Google Inc. is seeking a European Union-wide debate on the aftermath of a ruling that gave citizens the right to be forgotten online, as it admitted to mistakes in withdrawing links to news articles last week.
The world’s biggest search-engine provider wants Internet users to share thoughts on the EU decision, using an online form and public hearings across the continent later this year, the company said in a blog post Friday.
A panel including Wikipedia founder Jimmy Wales and former German justice minister Sabine Leutheusser-Schnarrenberger will draft a report for Google (Nasdaq: GOOG) on how it should comply with the judgment from the EU’s top court.
“Its public report will include recommendations for particularly difficult removal requests like criminal convictions,” Google’s top lawyer David Drummond said in the blog post, previously published as an opinion piece in the Guardian newspaper.
It will also cover the implications of the ruling on news publishers and search engines, as well as “procedural steps that could improve accountability and transparency for websites and citizens.”
Google “incorrectly removed links to some articles last week” that have since been reinstated, Drummond said. The Daily Telegraph and Guardian said links to articles had been restored, including stories from 2010 on a Scottish football referee who had lied about his reasons for awarding a penalty kick.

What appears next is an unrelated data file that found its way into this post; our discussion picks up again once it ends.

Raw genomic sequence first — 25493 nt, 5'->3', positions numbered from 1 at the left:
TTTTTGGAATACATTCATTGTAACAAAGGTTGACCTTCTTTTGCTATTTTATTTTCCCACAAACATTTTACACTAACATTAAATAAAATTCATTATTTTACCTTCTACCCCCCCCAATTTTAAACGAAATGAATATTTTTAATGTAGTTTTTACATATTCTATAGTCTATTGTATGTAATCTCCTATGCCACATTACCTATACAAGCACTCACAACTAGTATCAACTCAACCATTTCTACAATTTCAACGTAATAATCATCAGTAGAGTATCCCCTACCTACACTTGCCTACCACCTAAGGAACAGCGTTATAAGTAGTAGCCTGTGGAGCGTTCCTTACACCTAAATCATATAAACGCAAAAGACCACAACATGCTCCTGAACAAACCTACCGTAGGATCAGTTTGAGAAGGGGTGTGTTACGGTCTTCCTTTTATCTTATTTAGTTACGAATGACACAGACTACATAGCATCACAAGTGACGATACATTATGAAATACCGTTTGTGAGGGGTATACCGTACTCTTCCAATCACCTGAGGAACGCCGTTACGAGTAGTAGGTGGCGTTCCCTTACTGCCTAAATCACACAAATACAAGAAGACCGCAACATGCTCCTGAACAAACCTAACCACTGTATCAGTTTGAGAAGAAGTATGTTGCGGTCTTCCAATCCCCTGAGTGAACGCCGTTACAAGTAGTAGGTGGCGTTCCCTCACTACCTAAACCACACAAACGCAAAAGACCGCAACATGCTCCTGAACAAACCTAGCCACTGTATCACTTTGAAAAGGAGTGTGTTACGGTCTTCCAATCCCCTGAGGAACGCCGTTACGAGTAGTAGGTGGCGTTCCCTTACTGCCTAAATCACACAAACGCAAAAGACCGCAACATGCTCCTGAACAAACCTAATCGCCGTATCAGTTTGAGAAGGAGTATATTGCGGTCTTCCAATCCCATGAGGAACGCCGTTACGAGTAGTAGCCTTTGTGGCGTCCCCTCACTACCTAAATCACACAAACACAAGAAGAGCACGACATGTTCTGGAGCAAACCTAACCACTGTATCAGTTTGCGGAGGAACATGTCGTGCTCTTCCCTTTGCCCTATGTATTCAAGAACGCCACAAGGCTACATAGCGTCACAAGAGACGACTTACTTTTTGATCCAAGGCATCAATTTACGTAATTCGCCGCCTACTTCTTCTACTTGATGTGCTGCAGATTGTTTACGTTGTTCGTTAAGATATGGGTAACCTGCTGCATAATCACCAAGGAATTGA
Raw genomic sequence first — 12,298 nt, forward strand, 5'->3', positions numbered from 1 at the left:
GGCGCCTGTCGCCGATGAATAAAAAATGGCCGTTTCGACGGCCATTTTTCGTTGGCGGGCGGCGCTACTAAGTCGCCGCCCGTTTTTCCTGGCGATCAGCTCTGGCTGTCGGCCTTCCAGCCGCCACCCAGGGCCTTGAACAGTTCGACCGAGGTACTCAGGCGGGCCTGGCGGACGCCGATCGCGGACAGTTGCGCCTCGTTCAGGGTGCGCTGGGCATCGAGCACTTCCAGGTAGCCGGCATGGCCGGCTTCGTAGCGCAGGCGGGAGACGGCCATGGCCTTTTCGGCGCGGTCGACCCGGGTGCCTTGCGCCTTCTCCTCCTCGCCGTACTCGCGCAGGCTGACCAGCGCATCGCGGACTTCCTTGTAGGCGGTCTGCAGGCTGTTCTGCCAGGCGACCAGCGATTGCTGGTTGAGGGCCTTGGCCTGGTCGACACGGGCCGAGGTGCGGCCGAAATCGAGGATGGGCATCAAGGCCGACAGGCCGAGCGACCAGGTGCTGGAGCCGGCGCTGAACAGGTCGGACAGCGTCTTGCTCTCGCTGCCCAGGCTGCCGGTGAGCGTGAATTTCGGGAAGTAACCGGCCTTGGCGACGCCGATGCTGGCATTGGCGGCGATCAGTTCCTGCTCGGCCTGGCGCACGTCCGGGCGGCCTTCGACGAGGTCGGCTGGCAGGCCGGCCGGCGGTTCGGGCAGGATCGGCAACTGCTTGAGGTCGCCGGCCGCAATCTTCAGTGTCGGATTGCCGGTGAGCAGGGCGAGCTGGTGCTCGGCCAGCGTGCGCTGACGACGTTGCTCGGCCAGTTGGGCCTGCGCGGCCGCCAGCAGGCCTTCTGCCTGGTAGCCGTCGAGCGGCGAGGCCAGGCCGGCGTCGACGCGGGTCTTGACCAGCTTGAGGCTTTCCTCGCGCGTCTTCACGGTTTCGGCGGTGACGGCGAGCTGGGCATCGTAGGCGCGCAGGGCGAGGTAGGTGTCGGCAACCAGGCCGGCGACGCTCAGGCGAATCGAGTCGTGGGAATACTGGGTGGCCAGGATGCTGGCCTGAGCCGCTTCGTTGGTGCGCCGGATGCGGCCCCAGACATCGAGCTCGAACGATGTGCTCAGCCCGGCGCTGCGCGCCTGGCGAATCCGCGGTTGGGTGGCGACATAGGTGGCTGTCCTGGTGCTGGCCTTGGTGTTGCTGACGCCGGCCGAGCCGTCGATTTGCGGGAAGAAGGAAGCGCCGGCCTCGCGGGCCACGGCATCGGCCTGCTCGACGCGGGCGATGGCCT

Google is grappling with “vague and subjective tests” set by the EU court for when it must accede to requests by people who want outdated or irrelevant information about them removed from search results on their names, Drummond said. The ruling doesn’t allow for a “journalistic exception,” which means Google may have to delete perfectly legal news articles from search results, he said.
“It’s for these reasons that we disagree with the ruling,” Drummond said. “The issues here at stake are important and difficult” and “a robust debate is both welcome and necessary.”
Google has a “huge team of people individually reviewing each application” with limited information and no context from people who want information removed, Drummond said.
The company is trying to be transparent and is telling websites when a link to its page is removed from search results. The company can’t be specific about why it’s withdrawn the information because it may violate a person’s privacy rights.
The company has received 70,000 take-down requests covering 250,000 Web pages since May, Drummond said.
The U.K. Information Commissioner’s Office declined to comment on the Google announcement.